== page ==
Black History Month (Partial Education)
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Black History Month (Partial Education)

Black History Month (Partial Education)
Marcus Lacewell
www.lacewellstrep.com

It's amazing how the majority of this city's government deny Wilmington's  colorful history during the year.  This history and it's produced present is treated as a discolored flaw, 11 months of the year.  One month, of the year, this misconceived  flaw is treated as a badge of honor.  During this month, selective truths are told of Wilmington's history.  As many religions were passed down by 'word of mouth,' much of Wilmington's true history only exists in the mouths of a few.  But, the National Humanities Center provides the entire history.  An example of the partial history, that is rarely told is:

Black people persisted in trying to register or vote, while white people met them at the polls with racial violence. 



.... in 1898, a leading white man in Wilmington, North Carolina, proclaimed that he would drive African Americans out of politics, even if he had to “choke the Cape Fear River with the bodies of negroes.” After his party lost the election, he made good on his promise and led a mob that shot black citizens down in the streets. Then he fired city officials and seized the mayor’s office for himself. States also amended their constitutions to require segregation; municipalities passed laws that dictated where people could eat, live, walk, and stand.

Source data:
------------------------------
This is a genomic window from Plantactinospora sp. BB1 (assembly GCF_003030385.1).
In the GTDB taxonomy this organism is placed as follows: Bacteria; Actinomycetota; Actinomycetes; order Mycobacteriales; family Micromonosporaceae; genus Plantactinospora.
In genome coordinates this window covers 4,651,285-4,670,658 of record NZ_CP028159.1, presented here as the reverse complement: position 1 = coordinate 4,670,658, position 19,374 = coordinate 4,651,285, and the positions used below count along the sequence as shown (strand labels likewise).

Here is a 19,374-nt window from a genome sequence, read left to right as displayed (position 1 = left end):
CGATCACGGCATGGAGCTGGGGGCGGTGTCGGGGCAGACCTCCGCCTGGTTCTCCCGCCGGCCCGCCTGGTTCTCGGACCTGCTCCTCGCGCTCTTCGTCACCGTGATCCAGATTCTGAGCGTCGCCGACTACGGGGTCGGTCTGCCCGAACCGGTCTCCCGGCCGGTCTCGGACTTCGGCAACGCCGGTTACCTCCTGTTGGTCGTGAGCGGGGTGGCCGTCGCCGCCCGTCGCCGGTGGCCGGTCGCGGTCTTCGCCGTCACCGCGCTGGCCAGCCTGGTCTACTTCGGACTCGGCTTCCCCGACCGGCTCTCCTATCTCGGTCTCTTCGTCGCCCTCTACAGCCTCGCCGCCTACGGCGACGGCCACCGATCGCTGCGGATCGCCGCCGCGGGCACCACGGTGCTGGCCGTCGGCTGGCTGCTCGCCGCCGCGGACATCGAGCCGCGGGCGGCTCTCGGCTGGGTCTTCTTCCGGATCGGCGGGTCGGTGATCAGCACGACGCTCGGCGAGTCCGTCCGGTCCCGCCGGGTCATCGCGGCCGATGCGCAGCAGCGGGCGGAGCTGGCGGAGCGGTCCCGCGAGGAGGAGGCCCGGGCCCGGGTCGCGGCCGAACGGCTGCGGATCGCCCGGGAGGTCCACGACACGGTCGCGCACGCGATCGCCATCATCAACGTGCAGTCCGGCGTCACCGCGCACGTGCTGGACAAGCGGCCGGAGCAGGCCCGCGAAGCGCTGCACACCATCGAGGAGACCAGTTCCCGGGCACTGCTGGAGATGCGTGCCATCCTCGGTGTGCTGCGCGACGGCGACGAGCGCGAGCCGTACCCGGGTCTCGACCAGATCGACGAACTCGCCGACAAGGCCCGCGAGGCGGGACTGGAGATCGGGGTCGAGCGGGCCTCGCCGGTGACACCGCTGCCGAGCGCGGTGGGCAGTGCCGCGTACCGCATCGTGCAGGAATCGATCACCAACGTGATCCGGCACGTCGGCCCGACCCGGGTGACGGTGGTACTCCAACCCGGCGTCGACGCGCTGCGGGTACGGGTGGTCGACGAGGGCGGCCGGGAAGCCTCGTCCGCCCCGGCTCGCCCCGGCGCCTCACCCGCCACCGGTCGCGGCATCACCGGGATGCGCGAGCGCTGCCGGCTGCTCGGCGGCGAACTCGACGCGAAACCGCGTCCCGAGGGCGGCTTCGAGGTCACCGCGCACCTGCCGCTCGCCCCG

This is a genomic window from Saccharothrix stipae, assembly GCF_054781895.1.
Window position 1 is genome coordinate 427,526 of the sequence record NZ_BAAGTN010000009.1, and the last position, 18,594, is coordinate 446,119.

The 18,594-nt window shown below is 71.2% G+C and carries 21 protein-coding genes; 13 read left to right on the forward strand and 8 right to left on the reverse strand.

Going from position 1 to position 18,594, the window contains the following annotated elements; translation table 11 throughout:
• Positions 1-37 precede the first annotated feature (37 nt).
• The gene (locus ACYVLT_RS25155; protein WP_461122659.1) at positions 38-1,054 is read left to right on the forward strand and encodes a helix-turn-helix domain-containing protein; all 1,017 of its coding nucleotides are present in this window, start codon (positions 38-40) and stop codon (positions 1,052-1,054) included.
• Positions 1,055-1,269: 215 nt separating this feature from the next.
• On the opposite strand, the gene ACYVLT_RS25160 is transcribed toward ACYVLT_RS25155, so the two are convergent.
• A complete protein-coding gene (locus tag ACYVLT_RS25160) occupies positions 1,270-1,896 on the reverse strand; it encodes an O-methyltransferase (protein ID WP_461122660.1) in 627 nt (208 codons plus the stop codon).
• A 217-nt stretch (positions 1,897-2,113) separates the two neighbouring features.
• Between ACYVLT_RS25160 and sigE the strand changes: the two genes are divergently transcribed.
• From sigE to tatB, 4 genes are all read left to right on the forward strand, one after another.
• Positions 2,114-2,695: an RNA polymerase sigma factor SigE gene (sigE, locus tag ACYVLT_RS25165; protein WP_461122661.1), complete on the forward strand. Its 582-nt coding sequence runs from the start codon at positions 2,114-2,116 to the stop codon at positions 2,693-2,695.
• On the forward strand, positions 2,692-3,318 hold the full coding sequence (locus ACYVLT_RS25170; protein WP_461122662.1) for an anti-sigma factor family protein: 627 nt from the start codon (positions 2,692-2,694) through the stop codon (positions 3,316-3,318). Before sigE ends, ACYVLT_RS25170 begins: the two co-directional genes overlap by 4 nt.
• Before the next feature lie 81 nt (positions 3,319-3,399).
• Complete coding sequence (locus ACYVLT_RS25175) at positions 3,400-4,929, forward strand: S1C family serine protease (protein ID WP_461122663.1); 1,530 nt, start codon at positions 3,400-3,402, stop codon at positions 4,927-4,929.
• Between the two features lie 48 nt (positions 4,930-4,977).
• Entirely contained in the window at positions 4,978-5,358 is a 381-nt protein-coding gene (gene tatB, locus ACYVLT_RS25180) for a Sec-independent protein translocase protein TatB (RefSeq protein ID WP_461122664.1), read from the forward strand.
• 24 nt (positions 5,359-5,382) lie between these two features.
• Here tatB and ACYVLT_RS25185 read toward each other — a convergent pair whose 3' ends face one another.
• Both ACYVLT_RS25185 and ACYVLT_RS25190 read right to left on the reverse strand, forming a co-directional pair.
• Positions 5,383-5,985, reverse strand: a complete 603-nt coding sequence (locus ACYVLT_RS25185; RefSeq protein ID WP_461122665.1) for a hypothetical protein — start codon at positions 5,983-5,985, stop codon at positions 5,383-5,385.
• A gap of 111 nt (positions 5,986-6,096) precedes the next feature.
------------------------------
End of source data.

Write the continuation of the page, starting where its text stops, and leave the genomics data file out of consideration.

The imposition of white supremacy and the violence that accompanied it sparked the Great Migration of African Americans to the North after the turn of the century. It became clear to black southerners that the federal government was not going to come to their aid if they remained in the South. A black woman who witnessed the Wilmington massacre wrote to the Attorney General of the United States and begged him to send a boat for their rescue. She asked him, “Is this the land of the free and the home of the brave? How can the Negro sing my country ‘tis of thee?”



I never understood the continuous response to this dark history: 'There were many mistakes made, in the past.  As a people, we have learned and realize our mistakes.'  It is not the history that I do not understand.  The constant sharing of the 'good' history, without showing the presence of resistance,  is what I do not understand.  If it is claimed that history holds many mistakes, why glorify part of this infested history.  This sends mixed signals.  We see this through apartheid, the Holocaust, etc.  Also, we see this unclarity through many, continuous, events of today.  Unlearn.


1 Comment to Black History Month (Partial Education):

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